Age Well With Soy

Ponce de León first introduced the contagious concept of the “fountain of youth” to North America back in 1513. Unfortunately for the explorer and for those looking for a quick-fix, there is no solution to aging. However, science has shown that soyfoods can help you age gracefully. Soyfoods will in no way turn back the hands of time, but research does indicate that soyfoods have many positive effects on a variety of health concerns that develop as we age.

Soyfoods are a part of an overall healthy diet as one ages. As a complete protein, soy helps build, maintain, and repair different muscles and other tissues. Low in calories, saturated fat, and with no cholesterol, soyfoods have numerous health benefits. In addition, new research suggests that soyfoods play an important role in several health conditions that can arise with aging—specifically heart disease, diabetes, and osteoporosis.

According to the American Heart Association, nearly one in three American adults has hypertension, or high blood pressure. As you age, it is important to take steps to maintain a low blood pressure in order to prevent the development of heart disease. The FDA recommends including 25 grams of soy protein a day as part of a heart healthy diet in order to lower your risk of heart disease. A  study by Dr. Francine K. Welty, a professor at Harvard University, confirmed the heart healthy qualities of soyfoods. The study focused on the effects salt-free soy nuts could have on blood pressure in postmenopausal women. Hypertensive women who ate a heart-healthy diet that included half a cup of soy nuts daily experienced a decrease in blood pressure.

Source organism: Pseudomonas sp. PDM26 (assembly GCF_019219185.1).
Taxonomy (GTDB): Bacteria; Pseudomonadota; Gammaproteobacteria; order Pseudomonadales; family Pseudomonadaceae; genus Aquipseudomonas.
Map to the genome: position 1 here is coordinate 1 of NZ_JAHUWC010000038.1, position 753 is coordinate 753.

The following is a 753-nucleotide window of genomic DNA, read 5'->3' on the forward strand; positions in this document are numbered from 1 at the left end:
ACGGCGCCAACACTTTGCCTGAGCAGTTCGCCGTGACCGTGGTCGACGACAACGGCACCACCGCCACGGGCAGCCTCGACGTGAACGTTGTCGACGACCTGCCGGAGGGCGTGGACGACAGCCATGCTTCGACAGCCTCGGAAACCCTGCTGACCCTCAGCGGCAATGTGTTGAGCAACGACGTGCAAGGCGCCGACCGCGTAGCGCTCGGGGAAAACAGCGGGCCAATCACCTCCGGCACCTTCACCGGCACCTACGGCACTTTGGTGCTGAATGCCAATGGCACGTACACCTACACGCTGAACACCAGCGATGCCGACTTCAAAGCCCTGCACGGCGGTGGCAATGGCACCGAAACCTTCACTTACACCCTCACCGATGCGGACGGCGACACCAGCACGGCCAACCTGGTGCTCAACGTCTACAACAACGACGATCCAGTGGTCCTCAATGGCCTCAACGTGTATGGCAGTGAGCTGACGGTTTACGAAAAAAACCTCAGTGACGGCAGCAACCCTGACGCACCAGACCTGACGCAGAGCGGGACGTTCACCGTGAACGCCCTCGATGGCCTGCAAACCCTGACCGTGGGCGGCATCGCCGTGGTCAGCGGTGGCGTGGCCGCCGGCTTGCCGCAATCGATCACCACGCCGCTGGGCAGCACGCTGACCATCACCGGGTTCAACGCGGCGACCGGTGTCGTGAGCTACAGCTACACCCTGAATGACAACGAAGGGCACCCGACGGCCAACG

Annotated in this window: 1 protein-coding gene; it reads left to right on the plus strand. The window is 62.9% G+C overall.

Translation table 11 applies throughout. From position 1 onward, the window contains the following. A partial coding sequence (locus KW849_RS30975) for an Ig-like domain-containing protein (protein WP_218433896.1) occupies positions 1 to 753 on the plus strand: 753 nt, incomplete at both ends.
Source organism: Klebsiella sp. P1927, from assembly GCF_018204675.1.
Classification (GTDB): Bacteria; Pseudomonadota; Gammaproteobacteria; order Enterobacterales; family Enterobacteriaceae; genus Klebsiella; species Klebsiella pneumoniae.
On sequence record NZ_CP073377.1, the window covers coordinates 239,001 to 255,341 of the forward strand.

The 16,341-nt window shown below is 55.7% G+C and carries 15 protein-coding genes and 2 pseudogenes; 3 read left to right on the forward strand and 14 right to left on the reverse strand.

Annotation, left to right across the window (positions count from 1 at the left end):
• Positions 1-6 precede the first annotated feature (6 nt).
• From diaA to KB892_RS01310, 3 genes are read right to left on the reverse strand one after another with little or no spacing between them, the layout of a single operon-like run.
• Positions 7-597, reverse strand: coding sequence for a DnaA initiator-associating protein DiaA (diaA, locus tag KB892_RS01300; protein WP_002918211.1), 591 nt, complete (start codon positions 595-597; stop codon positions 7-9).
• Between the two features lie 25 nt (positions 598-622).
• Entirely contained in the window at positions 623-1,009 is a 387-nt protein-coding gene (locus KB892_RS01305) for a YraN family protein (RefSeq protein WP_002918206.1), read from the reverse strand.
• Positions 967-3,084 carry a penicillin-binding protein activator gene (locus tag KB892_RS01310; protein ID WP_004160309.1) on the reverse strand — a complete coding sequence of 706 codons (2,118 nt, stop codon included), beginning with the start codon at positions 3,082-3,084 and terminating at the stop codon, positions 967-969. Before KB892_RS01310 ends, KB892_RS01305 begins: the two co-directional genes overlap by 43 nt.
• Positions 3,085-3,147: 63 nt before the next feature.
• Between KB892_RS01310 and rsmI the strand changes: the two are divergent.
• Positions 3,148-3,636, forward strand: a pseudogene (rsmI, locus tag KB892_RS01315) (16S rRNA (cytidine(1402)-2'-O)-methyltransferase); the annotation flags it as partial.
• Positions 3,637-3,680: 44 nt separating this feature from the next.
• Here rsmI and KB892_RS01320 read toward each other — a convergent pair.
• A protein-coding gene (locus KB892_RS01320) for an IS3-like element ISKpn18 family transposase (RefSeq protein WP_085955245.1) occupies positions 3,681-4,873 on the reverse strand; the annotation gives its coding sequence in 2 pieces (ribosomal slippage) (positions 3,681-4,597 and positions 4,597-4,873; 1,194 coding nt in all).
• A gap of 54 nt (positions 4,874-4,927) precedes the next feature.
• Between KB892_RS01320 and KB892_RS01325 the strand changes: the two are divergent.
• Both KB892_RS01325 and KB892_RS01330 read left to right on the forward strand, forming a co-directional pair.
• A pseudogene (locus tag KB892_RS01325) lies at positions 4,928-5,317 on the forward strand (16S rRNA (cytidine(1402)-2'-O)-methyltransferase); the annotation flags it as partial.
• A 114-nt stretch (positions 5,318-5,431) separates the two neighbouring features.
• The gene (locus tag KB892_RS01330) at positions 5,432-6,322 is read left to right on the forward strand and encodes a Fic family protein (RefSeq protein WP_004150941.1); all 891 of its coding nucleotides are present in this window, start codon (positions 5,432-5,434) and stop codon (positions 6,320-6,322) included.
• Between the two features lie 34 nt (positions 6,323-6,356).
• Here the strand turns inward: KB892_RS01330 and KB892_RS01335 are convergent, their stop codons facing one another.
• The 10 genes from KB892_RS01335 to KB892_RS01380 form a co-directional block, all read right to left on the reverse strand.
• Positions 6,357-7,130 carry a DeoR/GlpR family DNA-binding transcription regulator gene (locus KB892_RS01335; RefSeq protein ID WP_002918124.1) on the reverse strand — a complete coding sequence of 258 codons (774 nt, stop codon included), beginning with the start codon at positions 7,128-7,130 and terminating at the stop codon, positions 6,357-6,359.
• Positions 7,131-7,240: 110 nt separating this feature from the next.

More than 15 million Americans and up to 150 million people globally are affected by Type 2 diabetes, which is characterized by an abnormal rise in blood sugar right after a meal. Although Type 2 diabetes can effect all ages, the American Diabetes Association warns that older people are at a greater risk for this disease. Scientists are optimistic about the role soyfoods may have on Type 2 diabetes. A study in the Journal of Food Biochemistryfound that soy yogurt with added fruit was found to help regulate enzymes that affect blood sugar levels, thus reducing the risk of Type 2 diabetes.

According to the 2004 Surgeon General’s Report on Bone Health and Osteoporosis, every year 1.5 million older Americans suffer fractures because their bones have become weak from osteoporosis. To combat this “silent killer,” Americans should include a wide variety of calcium and vitamin D-rich foods in their diets. Soybeans, tofu, and fortified soymilk provide calcium and vitamin D as well as high quality protein without cholesterol and little saturated fat. In addition, a study in The Journal of Clinical Endocrinology & Metabolism found thatsoy protein, when consumed with calcium, enhances bone formation in postmenopausal women by 69 percent. These findings indicate soyfoods may play an important role in the prevention and treatment of osteoporosis.

An overall healthy lifestyle is the modern-day “fountain of youth.” By balancing a nutritious diet with an active lifestyle, you can influence how your body ages. A wide variety of naturally nutritious, soyfoods help you age.